Call it the 'King of Pilgrimages' or the 'Land of Kumbh Mela', the hallowed city of Allahabad is more than just a spiritual destination. Agreed, Allahabad is the ultimate stop for spiritual seekers in quest of divine grace. Erstwhile known as Prayag, Allahabad, the seat of salvation, isn't just about confluence of three sanctified rivers but confluence of various faiths. Home to ascetics, sages, pilgrims and devout, this sanctified city holds distinction for being the intellectual hub of India. The antediluvian city of Allahabad hosts an array of historical and educational attractions that makes for a spectacular sight. From museums to mausoleums to rambling ramparts, the architectural delights of this city are truly impeccable. Adding to this are its local culture, unique literature, luscious cuisine, and incredible people of the land. If you wish to unearth all about Allahabad and its major tourist attractions, then trail the following write-up for further information.
Tourist Attractions In Allahabad
When travelling to Allahabad, you simply cannot return without taking a dip in the holy confluence, better known to the world as 'sangam'. The conflux of three major rivers - the Ganges, the Yamuna and the mythical Saraswati, the 'Triveni Sangam' serves as the backdrop of the country's biggest fests, Kumbh Mela and Ardh Kumbh that draws devout Hindus by scores. As per the myths, during the 'churning of the ocean of milk' (samudra manthan), a few drops of the holy nectar (amrit) spilled into the water here, thereby bestowing it with a sacred status among the Hindus. During the months of January and February, zillions of sages, ascetics, pilgrims and tourists flock this site to take a holy dip at the sangam and purge themselves of all sins.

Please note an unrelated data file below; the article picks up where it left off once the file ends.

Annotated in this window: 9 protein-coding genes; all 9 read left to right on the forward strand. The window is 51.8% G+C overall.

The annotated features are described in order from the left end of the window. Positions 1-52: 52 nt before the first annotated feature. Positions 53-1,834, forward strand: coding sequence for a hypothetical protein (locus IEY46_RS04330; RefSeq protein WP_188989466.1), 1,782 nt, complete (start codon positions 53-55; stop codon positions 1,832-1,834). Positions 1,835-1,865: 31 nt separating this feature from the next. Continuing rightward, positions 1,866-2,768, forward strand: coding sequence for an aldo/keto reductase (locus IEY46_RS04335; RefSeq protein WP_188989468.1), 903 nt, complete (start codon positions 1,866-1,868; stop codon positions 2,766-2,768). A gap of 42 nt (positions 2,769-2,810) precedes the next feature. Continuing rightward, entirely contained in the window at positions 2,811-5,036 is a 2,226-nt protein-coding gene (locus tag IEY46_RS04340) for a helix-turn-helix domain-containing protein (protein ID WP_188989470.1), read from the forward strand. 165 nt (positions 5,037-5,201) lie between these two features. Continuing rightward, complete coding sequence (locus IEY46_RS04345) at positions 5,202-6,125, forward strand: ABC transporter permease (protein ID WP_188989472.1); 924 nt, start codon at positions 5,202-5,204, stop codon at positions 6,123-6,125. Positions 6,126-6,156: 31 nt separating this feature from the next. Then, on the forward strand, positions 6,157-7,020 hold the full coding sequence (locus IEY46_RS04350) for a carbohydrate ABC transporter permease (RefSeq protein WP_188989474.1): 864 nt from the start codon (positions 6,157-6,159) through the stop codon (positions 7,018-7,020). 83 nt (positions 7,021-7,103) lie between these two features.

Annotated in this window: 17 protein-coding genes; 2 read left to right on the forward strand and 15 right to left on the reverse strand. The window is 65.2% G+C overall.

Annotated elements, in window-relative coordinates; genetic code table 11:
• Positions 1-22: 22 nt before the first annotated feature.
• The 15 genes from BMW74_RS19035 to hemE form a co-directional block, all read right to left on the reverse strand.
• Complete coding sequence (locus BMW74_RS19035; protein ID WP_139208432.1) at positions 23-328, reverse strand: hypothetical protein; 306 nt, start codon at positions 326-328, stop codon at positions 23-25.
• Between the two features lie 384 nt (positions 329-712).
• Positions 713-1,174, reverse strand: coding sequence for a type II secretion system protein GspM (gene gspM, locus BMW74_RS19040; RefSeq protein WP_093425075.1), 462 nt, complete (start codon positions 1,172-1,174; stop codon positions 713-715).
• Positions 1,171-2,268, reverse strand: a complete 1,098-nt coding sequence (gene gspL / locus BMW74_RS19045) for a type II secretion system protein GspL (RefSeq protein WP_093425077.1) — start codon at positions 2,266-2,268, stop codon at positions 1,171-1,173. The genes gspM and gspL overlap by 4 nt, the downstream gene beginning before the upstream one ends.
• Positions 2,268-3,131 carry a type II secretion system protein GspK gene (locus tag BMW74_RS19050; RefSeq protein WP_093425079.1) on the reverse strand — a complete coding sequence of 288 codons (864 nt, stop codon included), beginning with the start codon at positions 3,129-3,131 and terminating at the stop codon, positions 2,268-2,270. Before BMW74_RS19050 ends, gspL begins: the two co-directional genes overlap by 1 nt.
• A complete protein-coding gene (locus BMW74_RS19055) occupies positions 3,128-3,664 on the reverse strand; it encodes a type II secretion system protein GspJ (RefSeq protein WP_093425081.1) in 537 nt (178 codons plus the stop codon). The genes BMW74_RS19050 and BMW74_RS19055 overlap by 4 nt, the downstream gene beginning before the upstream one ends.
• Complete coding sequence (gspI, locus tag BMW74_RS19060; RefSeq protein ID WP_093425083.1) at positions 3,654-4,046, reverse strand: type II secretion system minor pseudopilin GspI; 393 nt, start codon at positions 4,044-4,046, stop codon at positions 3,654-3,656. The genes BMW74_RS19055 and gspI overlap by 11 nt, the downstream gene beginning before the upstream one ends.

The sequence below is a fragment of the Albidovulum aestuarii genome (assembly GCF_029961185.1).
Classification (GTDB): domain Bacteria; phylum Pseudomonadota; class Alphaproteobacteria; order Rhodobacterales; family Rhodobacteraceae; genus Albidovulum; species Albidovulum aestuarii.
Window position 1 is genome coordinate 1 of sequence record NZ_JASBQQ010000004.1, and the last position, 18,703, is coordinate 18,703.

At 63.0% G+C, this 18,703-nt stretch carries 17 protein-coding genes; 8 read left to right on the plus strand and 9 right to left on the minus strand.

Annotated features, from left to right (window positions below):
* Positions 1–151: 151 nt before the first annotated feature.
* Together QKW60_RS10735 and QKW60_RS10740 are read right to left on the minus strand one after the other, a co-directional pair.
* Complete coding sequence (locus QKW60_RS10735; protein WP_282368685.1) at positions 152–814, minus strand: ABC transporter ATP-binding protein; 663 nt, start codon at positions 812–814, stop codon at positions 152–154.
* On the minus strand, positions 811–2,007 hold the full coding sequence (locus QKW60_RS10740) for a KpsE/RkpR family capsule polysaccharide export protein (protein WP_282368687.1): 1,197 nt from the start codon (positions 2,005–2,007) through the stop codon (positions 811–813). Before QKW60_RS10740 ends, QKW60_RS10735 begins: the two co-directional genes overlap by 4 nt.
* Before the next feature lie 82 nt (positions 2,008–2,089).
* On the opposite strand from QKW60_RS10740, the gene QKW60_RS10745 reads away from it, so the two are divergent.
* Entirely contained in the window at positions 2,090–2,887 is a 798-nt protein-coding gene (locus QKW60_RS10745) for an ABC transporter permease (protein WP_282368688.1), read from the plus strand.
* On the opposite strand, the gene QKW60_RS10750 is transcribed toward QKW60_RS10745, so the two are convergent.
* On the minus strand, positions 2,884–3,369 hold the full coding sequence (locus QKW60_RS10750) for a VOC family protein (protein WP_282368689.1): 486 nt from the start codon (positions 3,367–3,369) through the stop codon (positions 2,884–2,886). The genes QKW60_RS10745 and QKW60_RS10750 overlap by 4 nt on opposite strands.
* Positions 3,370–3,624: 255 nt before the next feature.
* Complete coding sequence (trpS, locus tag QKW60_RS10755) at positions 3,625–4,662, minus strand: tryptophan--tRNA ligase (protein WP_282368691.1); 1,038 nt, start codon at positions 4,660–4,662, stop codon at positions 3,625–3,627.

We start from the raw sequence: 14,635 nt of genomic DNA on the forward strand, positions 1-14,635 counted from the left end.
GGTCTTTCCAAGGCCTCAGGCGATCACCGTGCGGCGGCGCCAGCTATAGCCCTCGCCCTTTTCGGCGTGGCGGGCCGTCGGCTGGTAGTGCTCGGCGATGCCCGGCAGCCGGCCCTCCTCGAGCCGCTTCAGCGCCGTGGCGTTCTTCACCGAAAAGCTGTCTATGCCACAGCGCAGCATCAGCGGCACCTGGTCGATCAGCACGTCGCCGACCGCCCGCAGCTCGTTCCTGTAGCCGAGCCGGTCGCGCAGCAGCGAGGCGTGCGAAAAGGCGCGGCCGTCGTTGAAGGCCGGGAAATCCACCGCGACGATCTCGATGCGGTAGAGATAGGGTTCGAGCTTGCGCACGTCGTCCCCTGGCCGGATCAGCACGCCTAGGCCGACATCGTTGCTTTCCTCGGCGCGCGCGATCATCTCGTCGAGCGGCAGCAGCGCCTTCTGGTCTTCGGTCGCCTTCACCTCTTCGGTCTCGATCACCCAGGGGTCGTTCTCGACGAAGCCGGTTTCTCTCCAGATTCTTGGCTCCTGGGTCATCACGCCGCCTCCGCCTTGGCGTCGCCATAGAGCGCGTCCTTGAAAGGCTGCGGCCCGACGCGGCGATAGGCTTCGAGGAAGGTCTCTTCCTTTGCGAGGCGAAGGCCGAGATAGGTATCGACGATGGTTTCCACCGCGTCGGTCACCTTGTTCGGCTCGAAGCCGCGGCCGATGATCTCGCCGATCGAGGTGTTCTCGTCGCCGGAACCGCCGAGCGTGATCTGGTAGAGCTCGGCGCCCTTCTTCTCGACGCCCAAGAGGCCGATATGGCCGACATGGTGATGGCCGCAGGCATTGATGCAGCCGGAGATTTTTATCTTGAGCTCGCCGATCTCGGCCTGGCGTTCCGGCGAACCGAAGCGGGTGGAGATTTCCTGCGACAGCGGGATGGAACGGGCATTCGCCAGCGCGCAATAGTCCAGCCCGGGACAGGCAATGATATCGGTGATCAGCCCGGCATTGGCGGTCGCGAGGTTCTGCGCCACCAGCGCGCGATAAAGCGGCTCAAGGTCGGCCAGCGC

For every wanderlust smitten by the travel bug, a trip to the city's oldest citadel is highly recommended. Posited on the northern banks of River Yamuna, this massive, old garrison constructed by Mughal Emperor Akbar, is truly exemplary in terms of its size, structure and architecture. Flanked by huge walls, lofty towers and three enormous gateways, the Allahabad Fort remains unparalleled in its craftsmanship and grandiosity to this day. However, before you visit this place, make sure to obtain prior permission from military authorities, who presently occupy this fort.
True to its name, this age-old park is dedicated to Prince Khusrau, the elder brother of Mughal Emperor Shah Jahan. This was the place where the elder son of Jahangir was put to rest. Apart from Prince Khusrau's tomb, this park also houses the tombs of Khusrau's mother, Shah Begum and his sister, Sultan Nithar Begum. These sandstone mausoleums, flanked by extensive garden, serve as a striking specimen of Mughal architecture.
A visit to any city is incomplete without acquainting oneself to the history, art, culture and customs of the city. To get a real taste of Allahabad, visit the state museum that houses an amazing collection of stone and terracotta sculptures. What's more, this depository also houses an art gallery that displays Rajasthani miniature images and paintings by Jamini Roy and Nicholas Roerich as well as a rich collection of rare photographs and historical documents. The museum remains open on all days except on Mondays and government holidays. So schedule your visit accordingly.
The ancestral home to India's most noted political families, the Nehru and the Gandhi and the birthplace of India's first women Prime Minister, Indira Gandhi, today this large mansion serves as an important memorial in the state. If you are intrigued by the history of Indian freedom struggle and wish to unearth a few facts on the freedom revolution that shook the nation, then a visit to this place will leave you enlightened on the life of the Nehru's and the Gandhi's.